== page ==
Dynamic movement primitives part 2: Controlling end-effector trajectories

The dynamic movement primitive (DMP) framework was designed for trajectory control. It so happens that in previous posts we’ve built up to having several arm simulations that are ripe for throwing a trajectory controller on top, and that’s what we’ll do in this post. The system that we will be controlling here is the 3 link arm model with an operational space controller (OSC) that translates end-effector forces into joint torques. The DMPs here will be controlling the (x,y) trajectory of the hand, and the OSC will take care of turning the desired hand forces into torques that can be applied to the arm. All of the code used to generate the animations throughout this post can of course be found up on my github.

Controlling a 3 link arm with DMPs
We have our 3 link arm and its OSC controller; this whole setup we’ll collectively refer to as ‘the plant’ throughout this post. We are going to pass in some (x,y) force signal to the plant, and the plant will carry it out. Additionally we’ll get a feedback signal with the (x,y) position of the hand. At the same time, we also have a DMP system that’s doing its own thing, tracing out a desired trajectory in (x,y) space. We have to tie these two systems together.

To do this is easy, we’ll generate the control signal for the plant from our DMP system simply by measuring the difference between the state of our DMP system and the plant state, use that to drive the plant to the state of the DMP system. Formally,

u = k_p(y_{\textrm{DMP}} - y)

where y_{\textrm{DMP}} is the state of the DMP system, y is the state of the plant, and k_p and is the position error gain term.

Once we have this, we just go ahead and step our DMP system forward and make sure the gain values on the control signal are high enough that the plant follows the DMP’s trajectory. And that’s pretty much it, just run the DMP system to the end of the trajectory and then stop your simulation.

To give a demonstration of DMP control I’ve set up the DMP system to follow the same number trajectories that the SPAUN arm followed. As you can see the combination of DMPs and operational space control is much more effective than my previous implementation.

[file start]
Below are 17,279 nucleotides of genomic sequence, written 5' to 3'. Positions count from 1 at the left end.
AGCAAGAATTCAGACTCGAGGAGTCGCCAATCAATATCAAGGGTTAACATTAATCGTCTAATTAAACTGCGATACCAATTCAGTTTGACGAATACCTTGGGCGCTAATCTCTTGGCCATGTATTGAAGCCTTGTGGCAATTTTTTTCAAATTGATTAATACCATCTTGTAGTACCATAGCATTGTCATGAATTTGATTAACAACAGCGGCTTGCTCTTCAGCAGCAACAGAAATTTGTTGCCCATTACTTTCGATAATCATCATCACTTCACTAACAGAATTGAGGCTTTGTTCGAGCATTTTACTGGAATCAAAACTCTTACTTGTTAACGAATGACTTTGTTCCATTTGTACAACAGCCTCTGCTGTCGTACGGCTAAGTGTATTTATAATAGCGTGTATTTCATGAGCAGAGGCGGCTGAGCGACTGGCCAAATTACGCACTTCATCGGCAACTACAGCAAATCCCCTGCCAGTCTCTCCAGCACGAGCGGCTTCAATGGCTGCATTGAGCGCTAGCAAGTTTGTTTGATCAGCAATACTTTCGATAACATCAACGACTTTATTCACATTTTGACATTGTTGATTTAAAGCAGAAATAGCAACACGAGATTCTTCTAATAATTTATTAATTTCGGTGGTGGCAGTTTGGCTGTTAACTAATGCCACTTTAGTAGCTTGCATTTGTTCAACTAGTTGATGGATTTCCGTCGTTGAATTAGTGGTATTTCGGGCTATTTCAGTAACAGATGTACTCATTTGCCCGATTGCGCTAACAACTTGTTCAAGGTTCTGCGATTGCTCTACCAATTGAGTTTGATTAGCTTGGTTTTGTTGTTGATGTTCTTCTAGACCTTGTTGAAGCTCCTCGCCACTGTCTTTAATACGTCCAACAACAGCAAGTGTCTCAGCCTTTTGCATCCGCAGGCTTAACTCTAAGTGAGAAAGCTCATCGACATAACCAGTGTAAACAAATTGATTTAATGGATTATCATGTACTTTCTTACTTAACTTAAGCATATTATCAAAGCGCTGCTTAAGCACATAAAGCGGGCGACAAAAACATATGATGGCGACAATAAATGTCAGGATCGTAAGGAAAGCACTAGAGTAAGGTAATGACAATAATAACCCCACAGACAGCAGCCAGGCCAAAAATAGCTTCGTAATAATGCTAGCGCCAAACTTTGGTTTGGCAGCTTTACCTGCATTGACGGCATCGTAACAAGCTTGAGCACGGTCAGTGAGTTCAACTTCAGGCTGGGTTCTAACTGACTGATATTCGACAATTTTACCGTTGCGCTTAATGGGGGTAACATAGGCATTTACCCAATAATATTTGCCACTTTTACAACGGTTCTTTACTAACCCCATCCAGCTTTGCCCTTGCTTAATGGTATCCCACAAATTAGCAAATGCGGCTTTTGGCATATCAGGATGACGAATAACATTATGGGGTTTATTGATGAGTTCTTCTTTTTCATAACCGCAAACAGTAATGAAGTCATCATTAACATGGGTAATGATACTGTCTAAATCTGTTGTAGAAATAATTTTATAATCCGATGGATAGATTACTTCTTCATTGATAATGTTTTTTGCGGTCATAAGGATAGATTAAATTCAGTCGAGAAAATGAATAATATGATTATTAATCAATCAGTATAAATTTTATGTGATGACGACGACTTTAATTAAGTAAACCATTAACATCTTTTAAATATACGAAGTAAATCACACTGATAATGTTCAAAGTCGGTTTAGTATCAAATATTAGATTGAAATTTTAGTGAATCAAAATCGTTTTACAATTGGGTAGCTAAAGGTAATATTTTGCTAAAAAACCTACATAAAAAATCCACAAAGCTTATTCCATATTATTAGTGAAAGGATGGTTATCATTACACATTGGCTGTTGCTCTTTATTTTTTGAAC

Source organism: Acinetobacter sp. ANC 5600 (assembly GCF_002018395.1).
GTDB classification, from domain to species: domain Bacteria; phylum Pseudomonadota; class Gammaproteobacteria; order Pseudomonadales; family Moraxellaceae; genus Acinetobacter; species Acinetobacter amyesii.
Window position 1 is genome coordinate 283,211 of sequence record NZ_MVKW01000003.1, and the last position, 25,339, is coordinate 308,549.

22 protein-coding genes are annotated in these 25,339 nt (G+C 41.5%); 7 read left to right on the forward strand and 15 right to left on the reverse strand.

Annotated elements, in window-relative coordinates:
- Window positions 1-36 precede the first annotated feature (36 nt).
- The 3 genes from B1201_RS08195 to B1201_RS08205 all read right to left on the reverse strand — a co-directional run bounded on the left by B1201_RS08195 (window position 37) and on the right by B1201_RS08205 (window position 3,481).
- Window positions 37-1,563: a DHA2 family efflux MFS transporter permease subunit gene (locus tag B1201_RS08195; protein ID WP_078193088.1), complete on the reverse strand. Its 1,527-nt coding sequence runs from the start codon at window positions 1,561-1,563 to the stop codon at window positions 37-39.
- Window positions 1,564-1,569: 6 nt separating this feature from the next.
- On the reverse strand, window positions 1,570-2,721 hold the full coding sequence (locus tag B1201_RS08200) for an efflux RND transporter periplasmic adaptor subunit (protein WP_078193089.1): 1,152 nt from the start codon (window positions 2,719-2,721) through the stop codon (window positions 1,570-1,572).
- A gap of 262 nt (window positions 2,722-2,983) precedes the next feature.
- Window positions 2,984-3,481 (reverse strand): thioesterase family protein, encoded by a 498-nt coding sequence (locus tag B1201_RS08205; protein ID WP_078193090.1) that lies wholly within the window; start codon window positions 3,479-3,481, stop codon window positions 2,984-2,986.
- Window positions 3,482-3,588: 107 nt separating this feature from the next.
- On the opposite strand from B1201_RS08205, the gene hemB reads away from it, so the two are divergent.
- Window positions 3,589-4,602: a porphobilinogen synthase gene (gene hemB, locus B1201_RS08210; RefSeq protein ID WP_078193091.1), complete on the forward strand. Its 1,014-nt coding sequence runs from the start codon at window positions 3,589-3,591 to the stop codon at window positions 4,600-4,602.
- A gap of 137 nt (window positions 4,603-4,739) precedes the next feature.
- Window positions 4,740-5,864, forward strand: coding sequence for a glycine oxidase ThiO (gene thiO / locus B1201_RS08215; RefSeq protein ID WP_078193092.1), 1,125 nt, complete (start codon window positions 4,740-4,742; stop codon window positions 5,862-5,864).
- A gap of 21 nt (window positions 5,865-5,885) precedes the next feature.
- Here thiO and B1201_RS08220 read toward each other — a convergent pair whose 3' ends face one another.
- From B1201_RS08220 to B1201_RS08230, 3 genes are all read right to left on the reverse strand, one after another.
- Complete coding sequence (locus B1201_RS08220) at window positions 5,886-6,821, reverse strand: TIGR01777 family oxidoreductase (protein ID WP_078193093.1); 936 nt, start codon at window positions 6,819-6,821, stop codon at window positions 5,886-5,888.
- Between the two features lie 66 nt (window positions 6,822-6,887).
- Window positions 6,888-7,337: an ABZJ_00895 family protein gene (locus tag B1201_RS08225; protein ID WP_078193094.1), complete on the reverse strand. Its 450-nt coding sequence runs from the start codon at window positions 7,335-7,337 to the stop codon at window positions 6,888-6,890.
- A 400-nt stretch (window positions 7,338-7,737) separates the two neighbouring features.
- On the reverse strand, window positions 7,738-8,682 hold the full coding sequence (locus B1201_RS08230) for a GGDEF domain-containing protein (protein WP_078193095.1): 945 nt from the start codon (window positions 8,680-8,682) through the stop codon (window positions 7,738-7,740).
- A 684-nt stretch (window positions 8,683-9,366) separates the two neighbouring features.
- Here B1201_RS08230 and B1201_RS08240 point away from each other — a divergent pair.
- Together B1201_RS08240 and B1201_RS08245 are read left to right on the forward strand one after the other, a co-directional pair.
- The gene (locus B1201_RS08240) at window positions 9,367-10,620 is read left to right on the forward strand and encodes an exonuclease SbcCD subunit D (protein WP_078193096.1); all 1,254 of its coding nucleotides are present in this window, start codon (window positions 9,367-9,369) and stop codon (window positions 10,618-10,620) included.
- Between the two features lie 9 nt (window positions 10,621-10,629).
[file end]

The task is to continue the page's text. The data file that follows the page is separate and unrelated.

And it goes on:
Incorporating system feedback

One of the issues in implementing the control above is that we have to be careful about how quickly the DMP trajectory moves, because while the DMP system isn’t constrained by any physical dynamics, the plant is. Depending on the size of the movement the DMP trajectory may be moving a foot a second or an inch a second. You can see above that the arm doesn’t fully draw out the desired trajectories in places where the DMP system moved too quickly in and out and sharp corners. The only way to remedy this without feedback is to have the DMP system move more slowly throughout the entire trajectory. What would be nice, instead, would be to just say ‘go as fast as you can, as long as the plant state is within some threshold distance of you’, and this is where system feedback comes in.

It’s actually very straightforward to implement this using system feedback: If the plant state drifts away from the state of the DMPs, slow down the execution speed of the DMP to allow the plant time to catch up. The do this we just have to multiply the DMP timestep dt by a new term:

1 / (1 + \alpha_{\textrm{err}}(y_{\textrm{plant}} - y_{\textrm{DMP}})).

All this new term does is slow down the canonical system when there’s an error, you can think of it as a scaling on the time step. Additionally, the sensitivity of this term can be modulated the scaling term \alpha_{\textrm{err}} on the difference between the plant and DMP states.

We can get an idea of how this affects the system by looking at the dynamics of the canonical system when an error term is introduced mid-run:

CSwitherror
When the error is introduced the dynamics of the system slow down, great! Lets look at an example comparing execution with and without this feedback term. Here’s the system drawing the number 3 without any feedback incorporation:

and here’s the system drawing the number 3 with the feedback term included:


These two examples are a pretty good case for including the feedback term into your DMP system. You can still see in the second case that the specified trajectory isn’t traced out exactly, but if that’s what you’re shooting for you can just crank up the \alpha_{\textrm{err}} to make the DMP timestep really slow down whenever the DMP gets ahead of the plant at all.

Interpolating trajectories for imitation

When imitating trajectories there can be some issues with having enough sample points and how to fit them to the canonical system’s timeframe, they’re not difficult to get around but I thought I would go over what I did here. The approach I took was to always run the canonical system for 1 second, and whenever a trajectory is passed in that should be imitated to scale the x-axis of the trajectory such that it’s between 0 and 1. Then I shove it into an interpolator and use the resulting function to generate an abundance of nicely spaced sample points for the DMP imitator to match. Here’s the code for that: